Database connections limit reaches with smaller loads

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Hi,  We have two applications running on cloud with the below plan details,  App 1: Name    M Memory    2.0 GiB Database Plan Cores    1 Database Plan Space    10.0 GiB + 0.0 GiB Extra Database Plan Memory    2.0 GiB File Storage    10.0 GiB Backup Storage    20.0 GiB Failover enabled    No   App 2: Name    Strato Memory    2.0 GiB Database Plan Cores    1 Database Plan Space    5.0 GiB + 0.0 GiB Extra Database Plan Memory    1.0 GiB File Storage    20.0 GiB Backup Storage    25.0 GiB Failover enabled    No   Both the applications have considerate(and almost similar) amount of complication to them and also integration with 4 external services. The problem I’m facing is that for App2, the database connections are reaching the default limit of 50 and the subsequent queries are taking very longer to execute even for similar loads as App1.  The difference I can see apart from the usual Database size is the Database Plan Memory. What is it used for? Will this be affecting the number of database connections in any way?  Also is there a way we can explicitly close database connections after we use retrieval from database?  
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3 answers
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I will try explain this based on my recent performance issues experience. 

  1. Mendix defaults the number of DB connections to 50.
  1. Primarily there are 4 status for a DB connection in Postgresql.
  • Idle 
  • Active
  • Idle in transaction 
  • Idle in transaction aborted

 

https://techcommunity.microsoft.com/t5/azure-database-for-postgresql/connection-handling-best-practice-with-postgresql/ba-p/790883

http://www.craigkerstiens.com/2017/09/18/postgres-connection-management/

Bit more details

  1. When you program something in mendix to retrieve data from database, a connection is needed. 
  2. A connection is made, as per your programmed your app, when it is available to be given.
    1. If that query is complicated and takes more time to execute, the connection holding time will be longer.
    2. Which means, any further requests made will be queued until a connection is free and available.
  3. If lot of requests are queued, then it might slow down your application, probably leads to java memory issues too sometimes. 
  4. We cannot manage DB connections. It is all auto managed by settings, which we can also tweak sometimes. But we must be careful about changing it. For example, changing the number of DB connections, will also have negative side effects.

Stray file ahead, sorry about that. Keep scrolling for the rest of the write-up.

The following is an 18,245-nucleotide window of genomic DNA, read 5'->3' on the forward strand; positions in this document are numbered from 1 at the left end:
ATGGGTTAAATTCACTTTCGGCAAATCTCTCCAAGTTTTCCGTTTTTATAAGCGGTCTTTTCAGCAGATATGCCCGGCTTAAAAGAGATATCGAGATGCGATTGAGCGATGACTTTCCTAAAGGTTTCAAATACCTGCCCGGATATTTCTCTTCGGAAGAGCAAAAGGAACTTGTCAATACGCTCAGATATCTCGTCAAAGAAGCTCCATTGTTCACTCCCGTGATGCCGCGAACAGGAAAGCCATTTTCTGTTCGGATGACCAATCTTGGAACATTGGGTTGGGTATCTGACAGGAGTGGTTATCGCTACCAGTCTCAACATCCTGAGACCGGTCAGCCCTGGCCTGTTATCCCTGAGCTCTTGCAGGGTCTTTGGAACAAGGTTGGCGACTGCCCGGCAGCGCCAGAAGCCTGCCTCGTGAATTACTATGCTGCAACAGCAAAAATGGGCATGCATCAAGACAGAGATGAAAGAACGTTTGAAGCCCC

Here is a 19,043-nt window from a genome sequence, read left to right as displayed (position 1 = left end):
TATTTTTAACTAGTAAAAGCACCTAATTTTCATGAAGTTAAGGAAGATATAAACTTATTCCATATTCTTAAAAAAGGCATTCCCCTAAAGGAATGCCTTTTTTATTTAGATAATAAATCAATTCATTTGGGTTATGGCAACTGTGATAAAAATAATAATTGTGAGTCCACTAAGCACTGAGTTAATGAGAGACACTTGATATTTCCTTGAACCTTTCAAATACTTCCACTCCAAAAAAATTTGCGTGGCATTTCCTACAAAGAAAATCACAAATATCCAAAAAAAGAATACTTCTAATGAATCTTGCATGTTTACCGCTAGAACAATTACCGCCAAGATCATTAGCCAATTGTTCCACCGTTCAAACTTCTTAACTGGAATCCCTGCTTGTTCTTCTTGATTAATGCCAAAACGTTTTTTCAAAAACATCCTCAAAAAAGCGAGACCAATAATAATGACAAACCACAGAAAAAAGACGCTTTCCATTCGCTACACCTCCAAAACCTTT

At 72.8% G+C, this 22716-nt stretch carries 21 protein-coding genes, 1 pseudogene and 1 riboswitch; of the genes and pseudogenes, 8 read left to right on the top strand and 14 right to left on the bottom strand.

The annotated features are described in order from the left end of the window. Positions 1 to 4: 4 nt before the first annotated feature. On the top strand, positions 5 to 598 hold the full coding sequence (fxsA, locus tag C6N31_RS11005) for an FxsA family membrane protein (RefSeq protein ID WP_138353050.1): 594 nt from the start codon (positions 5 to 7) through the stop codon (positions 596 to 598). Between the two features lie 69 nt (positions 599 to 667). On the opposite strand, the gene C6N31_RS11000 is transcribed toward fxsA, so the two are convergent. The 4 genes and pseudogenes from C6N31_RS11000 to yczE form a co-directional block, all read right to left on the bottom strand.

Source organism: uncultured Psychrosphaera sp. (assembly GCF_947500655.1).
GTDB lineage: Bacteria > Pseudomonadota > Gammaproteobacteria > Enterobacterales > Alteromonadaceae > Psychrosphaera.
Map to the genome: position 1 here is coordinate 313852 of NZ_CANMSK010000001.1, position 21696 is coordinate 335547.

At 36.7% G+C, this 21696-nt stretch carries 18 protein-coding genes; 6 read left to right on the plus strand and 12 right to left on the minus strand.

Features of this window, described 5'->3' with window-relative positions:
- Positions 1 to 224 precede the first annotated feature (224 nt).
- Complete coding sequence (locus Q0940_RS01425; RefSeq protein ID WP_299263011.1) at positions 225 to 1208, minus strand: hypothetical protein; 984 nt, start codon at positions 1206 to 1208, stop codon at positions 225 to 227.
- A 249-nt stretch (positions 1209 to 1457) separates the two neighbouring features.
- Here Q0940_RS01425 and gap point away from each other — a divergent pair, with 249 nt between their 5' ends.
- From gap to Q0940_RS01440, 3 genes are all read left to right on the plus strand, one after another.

Identifying

  1. Ask for database query logs from Mendix support (if you hosted in mendix cloud). For other environments, check for yourself how to get hold of it.
  2. Look for queries that is taking longer time to execute
  3. Based on those queries, check if you can optimize your retrieval or domain model to reduce the complexity
  4. Not to forget: if you are running on a small INFRA which cannot hold 50 connections (for eg) then the server will be running out of database memory. You can look in to the metrics and very well relate this.

 

So, its all related together. Hope this information helps. 

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The number of connections is probably set to the default value of 50 in these type of environments.

Have a look here to change the settings of the database connections: https://docs.mendix.com/refguide/tricky-custom-runtime-settings#4-the-number-of-database-connections

Forcing the closure of connections is not an option AFAIK. The amount of memory available to handle database actions can influence the pool filling up slower or more quickly. An additional thing to keep in mind is the complexity of pages, pages with lots of references (set) selectors will have a negative impact on the database connections usage.

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Hello,

I’m also seeing database connections hit high values with only 2 users testing in my app. (25connections out of max 50)
How can this problem be narrowed down? What tools besides the Metrics screen can I leverage to help find the culprit causing these spikes?

Side Question:
Looking at the database connections graph in Metrics, are connections re-used across users? or is it per user? and are these connections all active? or is it both active/inactive connections being shown..

Having 25 connections open with only 2 users, would easily hit max 50 if connections remain open and another 2 users login..
At a high point, our app sees 30-40max users signed in at a time.
 

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